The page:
Widgets are one of the basic building blocks of a WordPress website. Traditionally they’ve been relegated to the sidebar and footer areas, but in recent years many themes are designating areas within the page content section and even in the header.
Widgets are for the most part underutilized on most WordPress websites. There seems to be a basic misunderstanding of how they can be utilized. I believe that through a better understanding of how to organize and customize the widget content blocks, we can tap into their hidden power.
This is the first screencast in the series of WordPress tutorials here on Teaching WordPress & wpstudent.net.
This is the 3rd in the series of screen tutorials here on Teaching WordPress. We’ll cover adding and editing text content to your pages.
This is part 1 of a 3 part screencast on creating and using Posts in your WordPress website.
This is part 2 of a 3 part screencast on creating and using Posts in your WordPress website.
This is part 3 of a 3 part screencast on creating and using Posts in your WordPress website.
*NOTE: this video is an older version of the series and is using a different theme and may cover material already presented in the previous videos. Please bear with me as I update the screencasts.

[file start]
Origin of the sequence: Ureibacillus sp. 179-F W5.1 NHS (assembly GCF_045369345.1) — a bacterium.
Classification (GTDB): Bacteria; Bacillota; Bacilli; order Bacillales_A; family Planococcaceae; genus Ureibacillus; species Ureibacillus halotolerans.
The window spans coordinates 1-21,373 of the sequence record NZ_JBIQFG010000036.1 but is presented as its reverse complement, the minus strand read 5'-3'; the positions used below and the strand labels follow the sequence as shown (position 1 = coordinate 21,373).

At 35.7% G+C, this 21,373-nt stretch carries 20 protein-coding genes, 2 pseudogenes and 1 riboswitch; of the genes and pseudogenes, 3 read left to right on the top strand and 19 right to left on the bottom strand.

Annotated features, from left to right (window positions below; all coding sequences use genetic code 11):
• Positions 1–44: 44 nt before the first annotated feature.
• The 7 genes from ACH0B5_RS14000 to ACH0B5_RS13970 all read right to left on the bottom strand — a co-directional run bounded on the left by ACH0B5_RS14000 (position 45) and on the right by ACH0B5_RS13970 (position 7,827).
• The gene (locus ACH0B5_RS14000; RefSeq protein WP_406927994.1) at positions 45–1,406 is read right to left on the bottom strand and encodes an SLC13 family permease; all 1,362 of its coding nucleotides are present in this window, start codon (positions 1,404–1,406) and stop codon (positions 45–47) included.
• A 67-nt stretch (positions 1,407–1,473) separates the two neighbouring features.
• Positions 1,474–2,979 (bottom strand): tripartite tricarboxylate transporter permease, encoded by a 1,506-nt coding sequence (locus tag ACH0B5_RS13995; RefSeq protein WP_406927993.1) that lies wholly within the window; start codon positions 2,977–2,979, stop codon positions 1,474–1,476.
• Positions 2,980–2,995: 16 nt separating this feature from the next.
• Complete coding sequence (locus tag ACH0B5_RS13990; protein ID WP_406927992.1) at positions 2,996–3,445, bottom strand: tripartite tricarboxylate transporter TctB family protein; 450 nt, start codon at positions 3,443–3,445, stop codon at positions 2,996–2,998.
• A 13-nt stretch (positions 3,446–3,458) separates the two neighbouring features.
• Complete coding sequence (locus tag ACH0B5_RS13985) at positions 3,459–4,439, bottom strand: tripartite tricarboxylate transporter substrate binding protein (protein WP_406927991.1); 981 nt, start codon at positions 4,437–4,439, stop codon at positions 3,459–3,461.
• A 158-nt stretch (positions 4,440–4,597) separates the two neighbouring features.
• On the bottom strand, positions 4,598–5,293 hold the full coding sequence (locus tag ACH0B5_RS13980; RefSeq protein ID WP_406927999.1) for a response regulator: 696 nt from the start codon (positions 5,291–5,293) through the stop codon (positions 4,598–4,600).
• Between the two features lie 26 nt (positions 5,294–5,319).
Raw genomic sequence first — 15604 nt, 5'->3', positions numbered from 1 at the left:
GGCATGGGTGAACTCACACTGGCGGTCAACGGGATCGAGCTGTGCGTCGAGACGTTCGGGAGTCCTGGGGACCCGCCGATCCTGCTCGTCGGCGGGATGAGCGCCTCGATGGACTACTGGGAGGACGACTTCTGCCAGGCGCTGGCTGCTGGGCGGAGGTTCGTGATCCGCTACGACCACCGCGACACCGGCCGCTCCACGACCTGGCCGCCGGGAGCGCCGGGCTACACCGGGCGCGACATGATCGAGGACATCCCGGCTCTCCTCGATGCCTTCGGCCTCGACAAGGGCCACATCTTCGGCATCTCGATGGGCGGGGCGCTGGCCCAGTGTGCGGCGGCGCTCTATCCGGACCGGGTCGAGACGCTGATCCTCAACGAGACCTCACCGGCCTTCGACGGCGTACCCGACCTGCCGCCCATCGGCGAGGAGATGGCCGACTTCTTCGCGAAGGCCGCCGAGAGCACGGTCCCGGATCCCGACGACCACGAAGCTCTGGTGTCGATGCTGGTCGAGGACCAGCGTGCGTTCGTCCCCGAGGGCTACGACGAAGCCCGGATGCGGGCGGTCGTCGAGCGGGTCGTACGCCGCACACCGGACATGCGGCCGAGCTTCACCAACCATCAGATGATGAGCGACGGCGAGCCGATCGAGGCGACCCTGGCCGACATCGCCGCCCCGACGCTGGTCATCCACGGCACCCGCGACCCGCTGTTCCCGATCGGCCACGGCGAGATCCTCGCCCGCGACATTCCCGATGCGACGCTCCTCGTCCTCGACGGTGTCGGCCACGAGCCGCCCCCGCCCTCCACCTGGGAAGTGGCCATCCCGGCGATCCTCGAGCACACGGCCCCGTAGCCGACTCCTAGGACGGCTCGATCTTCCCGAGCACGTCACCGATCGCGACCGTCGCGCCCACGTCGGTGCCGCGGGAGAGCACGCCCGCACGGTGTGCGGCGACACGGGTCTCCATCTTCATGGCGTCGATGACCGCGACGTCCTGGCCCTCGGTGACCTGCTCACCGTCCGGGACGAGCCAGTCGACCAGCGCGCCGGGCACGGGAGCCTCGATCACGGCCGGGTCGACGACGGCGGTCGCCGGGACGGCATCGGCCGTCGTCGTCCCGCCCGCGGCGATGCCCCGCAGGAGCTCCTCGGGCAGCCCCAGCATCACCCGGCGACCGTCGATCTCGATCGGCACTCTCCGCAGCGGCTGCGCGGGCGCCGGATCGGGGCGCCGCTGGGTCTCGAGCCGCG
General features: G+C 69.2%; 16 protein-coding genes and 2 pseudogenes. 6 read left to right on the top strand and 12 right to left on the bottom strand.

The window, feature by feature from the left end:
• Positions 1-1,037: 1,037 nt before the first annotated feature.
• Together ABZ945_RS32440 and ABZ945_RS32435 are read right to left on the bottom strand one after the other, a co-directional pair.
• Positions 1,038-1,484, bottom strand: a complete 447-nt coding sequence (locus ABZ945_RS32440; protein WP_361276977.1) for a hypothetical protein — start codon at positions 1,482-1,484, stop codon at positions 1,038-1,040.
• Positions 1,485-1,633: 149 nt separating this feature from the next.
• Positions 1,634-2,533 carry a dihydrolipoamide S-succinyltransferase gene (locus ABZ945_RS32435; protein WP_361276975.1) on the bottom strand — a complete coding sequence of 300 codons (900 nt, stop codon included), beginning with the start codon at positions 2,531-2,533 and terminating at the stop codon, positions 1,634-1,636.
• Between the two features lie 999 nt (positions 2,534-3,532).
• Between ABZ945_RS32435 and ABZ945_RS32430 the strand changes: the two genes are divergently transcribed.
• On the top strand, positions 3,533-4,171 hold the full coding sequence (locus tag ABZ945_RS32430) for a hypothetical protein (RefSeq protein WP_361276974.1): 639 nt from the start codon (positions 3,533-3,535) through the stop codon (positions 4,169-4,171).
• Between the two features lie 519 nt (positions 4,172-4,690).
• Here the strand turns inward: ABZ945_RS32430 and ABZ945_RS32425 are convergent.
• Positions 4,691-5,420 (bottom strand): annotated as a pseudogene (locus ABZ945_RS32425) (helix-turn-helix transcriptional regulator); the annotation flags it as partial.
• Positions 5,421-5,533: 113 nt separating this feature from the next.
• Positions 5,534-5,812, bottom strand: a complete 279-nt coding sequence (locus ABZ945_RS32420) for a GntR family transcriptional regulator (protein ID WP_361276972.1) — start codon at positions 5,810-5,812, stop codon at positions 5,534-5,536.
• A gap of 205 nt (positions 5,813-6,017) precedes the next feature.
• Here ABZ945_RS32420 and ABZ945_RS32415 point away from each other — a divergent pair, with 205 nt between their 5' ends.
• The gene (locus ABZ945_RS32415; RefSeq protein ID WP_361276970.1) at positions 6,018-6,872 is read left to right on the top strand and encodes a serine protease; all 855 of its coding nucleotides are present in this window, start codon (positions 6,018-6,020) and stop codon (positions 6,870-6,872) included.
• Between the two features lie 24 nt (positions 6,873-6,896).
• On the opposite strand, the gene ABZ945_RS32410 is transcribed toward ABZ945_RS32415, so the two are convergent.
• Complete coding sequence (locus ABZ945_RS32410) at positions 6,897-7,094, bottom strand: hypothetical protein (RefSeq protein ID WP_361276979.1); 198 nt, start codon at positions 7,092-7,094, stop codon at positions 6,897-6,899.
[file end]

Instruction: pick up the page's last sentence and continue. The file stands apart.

Now that you have looked at themes from the WordPress.org directory and narrowed down the possibilities to a few ‘definite maybes’ it’s time to upload those themes to your site to see how they look with your content. I don’t cover themes in-depth until later in this class since you can’t really tell how a theme will work for you unless you have some of your own pages, posts and images to look at it with. It’s kind of a catch-22 since ideally you’d want to choose your perfect theme right from the get-go on a fresh installation of WordPress. The problem is that you can’t really tell what that theme has to offer and if it’s right for you until you see how it works with your content.
In this introductory class on WordPress we won’t be getting deep into the CSS code, however I do think that a little bit of CSS knowledge can help you make essential adjustments to your theme. In a previous post, CSS in 10 Minutes, I explained the basics of CSS, in this post I want to quickly show you two very useful properties: Display and Visibility.
The basics of CSS are very easy to grasp and, I believe, more easier to immediately grasp than HTML.
The first thing you need to know is that CSS and HTML work in tandem. If your website were a human HTML would be the body and CSS would be the clothes you put on it. CSS sets down the rules for how your website will appear where HTML lays out the structural elements. CSS also determines the placement of the structural elements ( to use the body analogy, css could attach the right arm at the hip rather at the shoulder., yikes!) But that’s where it gets complicated and we will only be dealing with some of the basic cosmetic changes.